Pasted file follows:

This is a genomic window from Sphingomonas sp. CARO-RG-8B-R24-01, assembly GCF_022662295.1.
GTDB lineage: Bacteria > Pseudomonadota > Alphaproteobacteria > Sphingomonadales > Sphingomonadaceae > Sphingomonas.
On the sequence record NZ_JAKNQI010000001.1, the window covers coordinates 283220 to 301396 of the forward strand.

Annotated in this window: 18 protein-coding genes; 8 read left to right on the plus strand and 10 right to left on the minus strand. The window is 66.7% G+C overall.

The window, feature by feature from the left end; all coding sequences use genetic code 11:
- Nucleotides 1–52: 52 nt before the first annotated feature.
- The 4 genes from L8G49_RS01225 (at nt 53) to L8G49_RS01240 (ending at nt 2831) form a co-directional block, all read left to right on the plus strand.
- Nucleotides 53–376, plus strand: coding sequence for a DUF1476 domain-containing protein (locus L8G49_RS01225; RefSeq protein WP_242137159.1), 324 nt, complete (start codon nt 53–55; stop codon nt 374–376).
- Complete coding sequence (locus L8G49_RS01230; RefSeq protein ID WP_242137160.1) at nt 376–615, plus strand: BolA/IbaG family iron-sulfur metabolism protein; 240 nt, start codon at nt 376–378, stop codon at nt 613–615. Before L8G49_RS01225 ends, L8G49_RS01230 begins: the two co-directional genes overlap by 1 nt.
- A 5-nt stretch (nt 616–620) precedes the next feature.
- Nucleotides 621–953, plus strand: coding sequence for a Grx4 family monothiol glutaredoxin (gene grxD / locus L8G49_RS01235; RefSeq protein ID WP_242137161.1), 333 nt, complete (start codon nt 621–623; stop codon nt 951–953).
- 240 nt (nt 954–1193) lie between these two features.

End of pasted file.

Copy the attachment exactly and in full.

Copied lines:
This is a genomic window from Sphingomonas sp. CARO-RG-8B-R24-01, assembly GCF_022662295.1.
GTDB lineage: Bacteria > Pseudomonadota > Alphaproteobacteria > Sphingomonadales > Sphingomonadaceae > Sphingomonas.
On the sequence record NZ_JAKNQI010000001.1, the window covers coordinates 283220 to 301396 of the forward strand.

Annotated in this window: 18 protein-coding genes; 8 read left to right on the plus strand and 10 right to left on the minus strand. The window is 66.7% G+C overall.

The window, feature by feature from the left end; all coding sequences use genetic code 11:
- Nucleotides 1–52: 52 nt before the first annotated feature.
- The 4 genes from L8G49_RS01225 (at nt 53) to L8G49_RS01240 (ending at nt 2831) form a co-directional block, all read left to right on the plus strand.
- Nucleotides 53–376, plus strand: coding sequence for a DUF1476 domain-containing protein (locus L8G49_RS01225; RefSeq protein WP_242137159.1), 324 nt, complete (start codon nt 53–55; stop codon nt 374–376).
- Complete coding sequence (locus L8G49_RS01230; RefSeq protein ID WP_242137160.1) at nt 376–615, plus strand: BolA/IbaG family iron-sulfur metabolism protein; 240 nt, start codon at nt 376–378, stop codon at nt 613–615. Before L8G49_RS01225 ends, L8G49_RS01230 begins: the two co-directional genes overlap by 1 nt.
- A 5-nt stretch (nt 616–620) precedes the next feature.
- Nucleotides 621–953, plus strand: coding sequence for a Grx4 family monothiol glutaredoxin (gene grxD / locus L8G49_RS01235; RefSeq protein ID WP_242137161.1), 333 nt, complete (start codon nt 621–623; stop codon nt 951–953).
- 240 nt (nt 954–1193) lie between these two features.